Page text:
Now in its 17th year—and presented at Anthology Film Archives!—MIX has matured into a festival that isn’t afraid to show young film and video makers, dig into vaults to present forgotten classics, continually show work about AIDS, present installations, and strive to push the boundaries of what is thought of as queer and/or experimental moving images. MIX has also spawned two sister-festivals: in 1993, MIX BRASIL launched the first gay and lesbian film festival in Brazil; and in 1997, MIX Mexico did the same for Mexico City. MIX continues to be vital because it emphasizes young makers, almost exclusively shows short works—although in recent years it has shown an increasing number of features—and is open to guest programmers. MIX has evolved over the years. The November 2002 festival included 29 programs, two presentations, and—for the first time—a pre-festival launch screening. Attending screenings at MIX is always inspiring; they cram over 150 very recent shorts into just over four days. There is a real sense of community at MIX: filmmakers such as Barbara Hammer, Tom Chomont, and Marguerite Paris show up year after year to support this unique gathering. Where else can you see a program about “size, fatness and queer bodies,” followed by a program of shorts interrogating gender and sexual identities, followed by a collection of hand-made films? While they have increasingly shown more international works and consistently feature guestcurated programs, there are some developments that make me nervous. A recent program of “new Dutch cinema” is falling prey to simple—and far too common—programming by region; and MIX is showing more and more feature-length works, many of which are experimental, but this takes away space for shorts, which have always been the primary focus. As a whole, MIX is an extremely motivating and always stimulating experience, but I often wish the individual programs themselves were curated more tightly. I also would like MIX to take a cue from some of the European festivals and create more opportunities to dialogue and interact outside of the screenings. Partly because of space constraints in lower Manhattan and the venue they use (Anthology Film Archives has no cafe), MIX attendees would benefit greatly if they had a nearby gathering spot. I hope that MIX continues to be vibrant and inspirational and spawn sister festivals far and wide. Among other distinctions, MIX is the only queer festival that not only exhibits but commissions super-8mm film.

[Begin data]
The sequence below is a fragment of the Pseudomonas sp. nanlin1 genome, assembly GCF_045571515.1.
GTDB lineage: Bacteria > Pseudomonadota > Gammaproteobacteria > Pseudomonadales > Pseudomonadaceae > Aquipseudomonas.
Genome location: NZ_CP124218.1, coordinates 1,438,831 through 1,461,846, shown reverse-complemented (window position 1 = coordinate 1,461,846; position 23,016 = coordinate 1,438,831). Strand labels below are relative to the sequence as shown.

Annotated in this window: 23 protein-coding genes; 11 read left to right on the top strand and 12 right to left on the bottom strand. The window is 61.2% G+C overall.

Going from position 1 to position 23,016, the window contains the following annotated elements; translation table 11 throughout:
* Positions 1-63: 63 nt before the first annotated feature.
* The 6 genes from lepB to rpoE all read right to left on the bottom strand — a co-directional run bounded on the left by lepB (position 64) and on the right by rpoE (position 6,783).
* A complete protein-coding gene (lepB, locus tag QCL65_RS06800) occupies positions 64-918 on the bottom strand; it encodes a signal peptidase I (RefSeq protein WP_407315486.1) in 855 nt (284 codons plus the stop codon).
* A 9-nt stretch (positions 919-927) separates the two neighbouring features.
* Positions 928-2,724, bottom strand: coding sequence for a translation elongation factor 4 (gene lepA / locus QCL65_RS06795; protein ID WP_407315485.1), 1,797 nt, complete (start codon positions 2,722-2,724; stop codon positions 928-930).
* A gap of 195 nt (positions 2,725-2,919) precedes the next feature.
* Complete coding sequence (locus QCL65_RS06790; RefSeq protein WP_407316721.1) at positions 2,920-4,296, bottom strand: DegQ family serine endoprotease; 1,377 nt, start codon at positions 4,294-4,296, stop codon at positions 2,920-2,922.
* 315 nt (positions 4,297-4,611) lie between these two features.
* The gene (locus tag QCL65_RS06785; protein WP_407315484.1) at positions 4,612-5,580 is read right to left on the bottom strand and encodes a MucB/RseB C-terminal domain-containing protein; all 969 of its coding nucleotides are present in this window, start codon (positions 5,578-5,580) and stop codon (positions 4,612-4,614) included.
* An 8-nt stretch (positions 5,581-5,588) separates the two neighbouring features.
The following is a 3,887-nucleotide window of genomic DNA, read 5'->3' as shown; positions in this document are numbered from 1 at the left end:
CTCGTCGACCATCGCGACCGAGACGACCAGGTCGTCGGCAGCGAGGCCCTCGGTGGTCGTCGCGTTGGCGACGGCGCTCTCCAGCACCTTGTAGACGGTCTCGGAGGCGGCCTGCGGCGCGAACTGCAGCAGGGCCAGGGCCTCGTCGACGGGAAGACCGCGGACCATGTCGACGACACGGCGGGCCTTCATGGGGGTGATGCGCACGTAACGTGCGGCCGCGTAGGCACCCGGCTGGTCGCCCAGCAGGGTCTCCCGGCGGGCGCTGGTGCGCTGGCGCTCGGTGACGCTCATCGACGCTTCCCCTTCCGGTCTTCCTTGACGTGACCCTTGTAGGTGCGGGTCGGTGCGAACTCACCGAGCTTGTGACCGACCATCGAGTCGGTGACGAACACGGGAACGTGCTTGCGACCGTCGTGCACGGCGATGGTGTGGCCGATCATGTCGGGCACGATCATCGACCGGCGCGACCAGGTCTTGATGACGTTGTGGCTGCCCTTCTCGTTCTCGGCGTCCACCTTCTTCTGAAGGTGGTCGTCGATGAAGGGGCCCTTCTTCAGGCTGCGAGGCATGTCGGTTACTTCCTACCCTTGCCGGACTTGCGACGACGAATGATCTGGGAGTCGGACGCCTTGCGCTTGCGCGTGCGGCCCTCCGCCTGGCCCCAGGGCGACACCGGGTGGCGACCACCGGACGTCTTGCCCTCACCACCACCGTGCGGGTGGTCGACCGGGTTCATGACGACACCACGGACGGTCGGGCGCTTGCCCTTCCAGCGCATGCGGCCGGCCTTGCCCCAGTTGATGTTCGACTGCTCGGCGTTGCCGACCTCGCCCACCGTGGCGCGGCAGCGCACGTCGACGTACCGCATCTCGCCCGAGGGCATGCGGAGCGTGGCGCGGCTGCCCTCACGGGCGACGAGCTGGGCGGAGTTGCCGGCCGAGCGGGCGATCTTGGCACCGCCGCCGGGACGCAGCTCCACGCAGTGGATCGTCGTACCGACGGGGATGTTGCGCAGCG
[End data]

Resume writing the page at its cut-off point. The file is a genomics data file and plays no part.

While there are a plethora of festivals identified as queer or LGBT, consider prioritizing the queering of festivals and events that are organized around showing avant-garde, experimental, and/or underground films as these organizations tend to show mostly short works. On the experimental festival front, there are plenty of places to get your film shown that aren’t queer-oriented, but are open to showing experimental films made by or about queers. Each April the Images Festival in Toronto frequently programs such work, either in queer-themed programs or included in one of over twenty programs of shorts. In recent years they have pulled off a coup with closing-night queer programs that successfully combined commissioned new pieces and live components that packed the theater and tore up the house. Art Dyke 2001 and Art Fag 2000 brought together about a dozen local participants to shoot one roll of super-8 film edited in camera and presented each maker with various beauty pageant presentations to accentuate their celluloid creations. Images is a festival packed with screenings, installations, live performances, and symposia, and is the largest independent media festival in Canada. Most importantly, they pay screening fees for all works shown.